Ecological selection and sexual dimorphism in the sooty oystercatcher, Haematopus fuliginosus
Article first published online: 15 JUL 2011
© 2011 The Authors. Journal compilation © 2011 Ecological Society of Australia
Volume 37, Issue 2, pages 248–257, April 2012
How to Cite
APLIN, L. M. and COCKBURN, A. (2012), Ecological selection and sexual dimorphism in the sooty oystercatcher, Haematopus fuliginosus. Austral Ecology, 37: 248–257. doi: 10.1111/j.1442-9993.2011.02263.x
- Issue published online: 22 MAR 2012
- Article first published online: 15 JUL 2011
- Accepted for publication April 2011.
- Haematopus fuliginosus;
- niche divergence;
- sexual dimorphism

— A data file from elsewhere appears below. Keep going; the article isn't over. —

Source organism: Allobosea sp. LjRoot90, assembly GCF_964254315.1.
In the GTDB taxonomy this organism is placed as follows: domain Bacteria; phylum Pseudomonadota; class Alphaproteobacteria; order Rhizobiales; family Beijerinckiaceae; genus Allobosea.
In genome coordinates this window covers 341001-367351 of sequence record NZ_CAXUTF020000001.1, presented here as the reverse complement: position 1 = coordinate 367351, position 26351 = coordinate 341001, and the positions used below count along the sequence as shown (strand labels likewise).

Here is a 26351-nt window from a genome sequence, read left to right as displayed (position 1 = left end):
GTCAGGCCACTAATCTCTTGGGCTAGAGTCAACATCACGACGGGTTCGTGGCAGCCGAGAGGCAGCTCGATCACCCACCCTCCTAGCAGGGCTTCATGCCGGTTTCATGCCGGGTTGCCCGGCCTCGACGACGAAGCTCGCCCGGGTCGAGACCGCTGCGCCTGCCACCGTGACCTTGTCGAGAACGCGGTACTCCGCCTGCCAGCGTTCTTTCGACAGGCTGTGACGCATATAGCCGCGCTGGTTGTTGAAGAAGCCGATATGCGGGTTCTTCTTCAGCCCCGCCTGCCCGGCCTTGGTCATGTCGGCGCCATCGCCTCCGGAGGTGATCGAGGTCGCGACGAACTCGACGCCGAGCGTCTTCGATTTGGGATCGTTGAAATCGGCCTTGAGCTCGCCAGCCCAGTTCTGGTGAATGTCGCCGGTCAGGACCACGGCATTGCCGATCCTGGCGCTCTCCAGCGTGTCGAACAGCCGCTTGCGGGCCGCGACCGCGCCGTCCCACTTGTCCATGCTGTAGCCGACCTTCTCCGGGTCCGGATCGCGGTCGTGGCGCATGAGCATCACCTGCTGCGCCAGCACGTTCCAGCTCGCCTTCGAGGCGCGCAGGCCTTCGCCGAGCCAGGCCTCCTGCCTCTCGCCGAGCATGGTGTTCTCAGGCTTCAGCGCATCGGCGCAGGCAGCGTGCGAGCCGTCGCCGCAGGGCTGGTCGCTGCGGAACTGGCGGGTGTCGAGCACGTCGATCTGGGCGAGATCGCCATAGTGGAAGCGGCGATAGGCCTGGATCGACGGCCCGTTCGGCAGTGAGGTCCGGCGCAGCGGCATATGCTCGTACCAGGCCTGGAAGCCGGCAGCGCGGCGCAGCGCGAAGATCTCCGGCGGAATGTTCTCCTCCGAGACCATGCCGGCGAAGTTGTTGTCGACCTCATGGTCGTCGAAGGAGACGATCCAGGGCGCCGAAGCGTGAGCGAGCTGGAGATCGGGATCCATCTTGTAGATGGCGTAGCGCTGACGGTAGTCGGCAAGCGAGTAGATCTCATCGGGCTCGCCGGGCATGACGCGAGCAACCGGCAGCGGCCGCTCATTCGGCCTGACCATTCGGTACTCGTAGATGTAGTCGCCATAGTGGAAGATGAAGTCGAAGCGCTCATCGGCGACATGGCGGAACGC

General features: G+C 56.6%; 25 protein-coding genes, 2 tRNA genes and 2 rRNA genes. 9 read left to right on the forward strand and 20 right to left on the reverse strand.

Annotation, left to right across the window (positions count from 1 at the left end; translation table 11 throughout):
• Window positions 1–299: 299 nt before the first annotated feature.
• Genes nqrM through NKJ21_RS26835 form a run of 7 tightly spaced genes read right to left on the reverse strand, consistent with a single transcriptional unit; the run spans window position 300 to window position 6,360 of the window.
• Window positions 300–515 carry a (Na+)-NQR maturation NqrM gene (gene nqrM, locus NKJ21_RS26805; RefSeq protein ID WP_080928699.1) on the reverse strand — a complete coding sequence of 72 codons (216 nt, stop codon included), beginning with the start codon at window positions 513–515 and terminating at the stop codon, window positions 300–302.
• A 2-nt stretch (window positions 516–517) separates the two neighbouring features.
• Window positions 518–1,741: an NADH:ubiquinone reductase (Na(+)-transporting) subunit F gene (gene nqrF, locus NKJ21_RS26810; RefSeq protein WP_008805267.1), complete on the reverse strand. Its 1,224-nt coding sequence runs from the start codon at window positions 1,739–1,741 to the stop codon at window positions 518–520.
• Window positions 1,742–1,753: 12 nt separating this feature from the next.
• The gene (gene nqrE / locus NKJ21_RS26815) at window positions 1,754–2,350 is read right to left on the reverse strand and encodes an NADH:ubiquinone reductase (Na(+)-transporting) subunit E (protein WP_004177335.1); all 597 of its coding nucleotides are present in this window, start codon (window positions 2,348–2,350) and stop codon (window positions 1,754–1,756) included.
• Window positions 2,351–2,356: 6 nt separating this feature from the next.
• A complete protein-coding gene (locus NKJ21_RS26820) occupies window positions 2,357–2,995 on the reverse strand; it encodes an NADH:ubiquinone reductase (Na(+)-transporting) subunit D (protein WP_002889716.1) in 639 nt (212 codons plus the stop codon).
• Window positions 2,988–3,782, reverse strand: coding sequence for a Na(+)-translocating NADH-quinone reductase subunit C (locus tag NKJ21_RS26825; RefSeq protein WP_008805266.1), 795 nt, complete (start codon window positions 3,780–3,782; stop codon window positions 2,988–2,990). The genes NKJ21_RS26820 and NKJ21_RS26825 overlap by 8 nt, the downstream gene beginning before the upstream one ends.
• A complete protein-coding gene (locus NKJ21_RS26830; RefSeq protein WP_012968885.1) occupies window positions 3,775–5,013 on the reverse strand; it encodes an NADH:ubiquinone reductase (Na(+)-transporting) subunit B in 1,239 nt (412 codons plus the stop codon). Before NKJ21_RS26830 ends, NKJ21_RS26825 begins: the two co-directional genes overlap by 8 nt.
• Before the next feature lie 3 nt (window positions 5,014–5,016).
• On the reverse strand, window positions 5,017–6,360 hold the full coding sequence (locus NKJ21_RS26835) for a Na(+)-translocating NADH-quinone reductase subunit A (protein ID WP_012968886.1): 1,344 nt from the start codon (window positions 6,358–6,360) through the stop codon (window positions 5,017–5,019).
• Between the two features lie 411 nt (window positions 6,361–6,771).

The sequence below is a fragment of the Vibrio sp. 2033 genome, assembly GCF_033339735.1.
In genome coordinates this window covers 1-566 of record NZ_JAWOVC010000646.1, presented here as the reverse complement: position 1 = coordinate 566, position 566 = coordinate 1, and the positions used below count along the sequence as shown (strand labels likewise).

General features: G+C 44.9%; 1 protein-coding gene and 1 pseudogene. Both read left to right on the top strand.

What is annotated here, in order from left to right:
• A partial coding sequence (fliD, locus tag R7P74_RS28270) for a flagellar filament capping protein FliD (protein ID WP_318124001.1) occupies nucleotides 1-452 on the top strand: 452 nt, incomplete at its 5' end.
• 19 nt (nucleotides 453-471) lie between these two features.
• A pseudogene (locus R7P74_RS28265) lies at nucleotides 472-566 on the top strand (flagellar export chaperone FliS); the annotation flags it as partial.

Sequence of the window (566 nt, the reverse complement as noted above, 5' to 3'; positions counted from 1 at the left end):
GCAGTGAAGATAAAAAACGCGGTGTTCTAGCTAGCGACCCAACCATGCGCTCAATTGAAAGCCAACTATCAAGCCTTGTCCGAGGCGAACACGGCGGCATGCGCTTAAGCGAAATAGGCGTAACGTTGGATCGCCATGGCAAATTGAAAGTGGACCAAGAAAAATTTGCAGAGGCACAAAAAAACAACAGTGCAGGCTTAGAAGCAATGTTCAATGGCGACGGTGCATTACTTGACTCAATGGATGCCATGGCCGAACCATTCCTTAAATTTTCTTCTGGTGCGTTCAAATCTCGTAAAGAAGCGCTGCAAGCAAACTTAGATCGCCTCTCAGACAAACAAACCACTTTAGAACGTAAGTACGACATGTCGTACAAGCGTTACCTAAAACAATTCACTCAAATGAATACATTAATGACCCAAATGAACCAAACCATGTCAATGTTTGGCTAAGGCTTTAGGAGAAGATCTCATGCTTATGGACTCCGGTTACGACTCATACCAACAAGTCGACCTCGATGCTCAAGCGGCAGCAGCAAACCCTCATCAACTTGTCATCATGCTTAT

Male and female sooty oystercatchers (subspecies Haematopus fuliginosus fuliginosus; Haematopodidae) have an average difference in bill length of 19%. We studied the relationship between this sexual dimorphism and foraging ecology at coastal sites in southern New South Wales, Australia. Intersexual foraging divergence was most striking in diet, with seven prey classes eaten exclusively by one sex (male: 4, female: 3), and all shared prey classes eaten in different proportions. Intersexual diet partitioning was also observed in energetic rewards gained from foraging, with females gaining highest energetic benefits from eating ascidians and males from eating limpets. Furthermore, within the most commonly consumed prey item, limpets, females gained higher energetic benefit from eating smaller sizes while males gained greater rewards from the largest limpet sizes. Intersexual divergence was also observed in several aspects of foraging behaviour. Finally, there was a significant effect of tidal cycles upon intersexual niche partitioning in this species; the degree of diet divergence varied between tide conditions and females had a consistently more efficient dietary intake on neap tides than males. Diet divergence in the sooty oystercatcher is greater than previously observed in any oystercatcher, and is correlated with the largest sexual bill dimorphism recorded in this family. It is argued that intersexual competition between territorial pairs is operating to diverge male and female bill morphology.